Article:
(2) Water loss must be replaced, preferably by periodic intake of small
amounts of water throughout the work period. During moderate activity, with moderate
environmental conditions, the water requirement will be one pint or more per hour per
person. This is best taken at 20 to 30 minutes intervals. As activities or conditions
become more severe, the intake should be increased accordingly.
(3) Thirst is not an adequate stimulus for water intake. Individuals with
ample water supplies will frequently dehydrate by one or two quarts unless drinking is
encouraged or required by command control. Actually, some overhydration is strongly
(4) The optimum drinking water temperature is between 50F and 60F
(10C and 16C). It is a good idea to flavor the water lightly with citrus fruit flavors (or
extracts since this makes the water more tasteful).
(5) If water is in short supply, there are two ways to economize -- reduce
physical activity or limit physical activity to early morning, evening, and night when the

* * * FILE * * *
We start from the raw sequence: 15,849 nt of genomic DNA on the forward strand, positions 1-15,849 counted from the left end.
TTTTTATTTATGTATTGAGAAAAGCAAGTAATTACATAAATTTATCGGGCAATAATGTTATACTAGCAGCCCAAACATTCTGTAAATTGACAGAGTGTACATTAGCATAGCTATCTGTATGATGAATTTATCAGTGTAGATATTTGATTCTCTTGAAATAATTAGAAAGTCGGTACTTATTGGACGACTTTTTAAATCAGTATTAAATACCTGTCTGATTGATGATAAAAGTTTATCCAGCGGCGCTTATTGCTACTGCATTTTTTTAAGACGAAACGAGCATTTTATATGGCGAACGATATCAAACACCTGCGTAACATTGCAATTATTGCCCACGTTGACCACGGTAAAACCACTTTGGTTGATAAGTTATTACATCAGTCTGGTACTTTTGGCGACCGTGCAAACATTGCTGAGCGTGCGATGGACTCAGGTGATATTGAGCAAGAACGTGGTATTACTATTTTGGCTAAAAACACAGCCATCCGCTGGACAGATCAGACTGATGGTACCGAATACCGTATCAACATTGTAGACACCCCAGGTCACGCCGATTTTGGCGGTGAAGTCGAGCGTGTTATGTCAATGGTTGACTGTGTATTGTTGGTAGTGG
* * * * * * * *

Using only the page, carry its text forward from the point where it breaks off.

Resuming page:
heat load is less and people sweat less. DO NOT attempt to conserve water by
restricting water intake of personnel. The result is reduced work capability, reduced
efficiency, and increased risk of a heat injury.
(1) Sodium chloride as well as water is lost in sweating. A normal diet
ordinarily contains an adequate amount of salt, but additional salt may be given
cautiously during the first few days an individual is exposed to heat, especially in the
case of unacclimatized individuals. An unacclimatized person will lose a greater
amount of salt because of increased sweating than after acclimatization.
Additional salt intake can delay the rate at which the full sweat product
occurs. If salt is given in excess, a person can accumulate too much heat
and have a higher body temperature than appropriate for the heat and current
Among acclimatized individuals, the need for added salt varies.
(a) People in the older age groups tend to retain excess salt in the
body; therefore, these people need less salt after acclimatization than younger people.
(b) Under heavy heat stress when sweating is excessive, individuals
may take some additional salt, but cautiously. Excess intake of salt should be avoided
since it may cause increased thirst and incapacitating nausea. Unless individuals are
sweating continuously or repeatedly, they do not need saline fluids or salt tablets. Extra
salt in cooking, in bread, and on the plate, coupled with sound training will meet most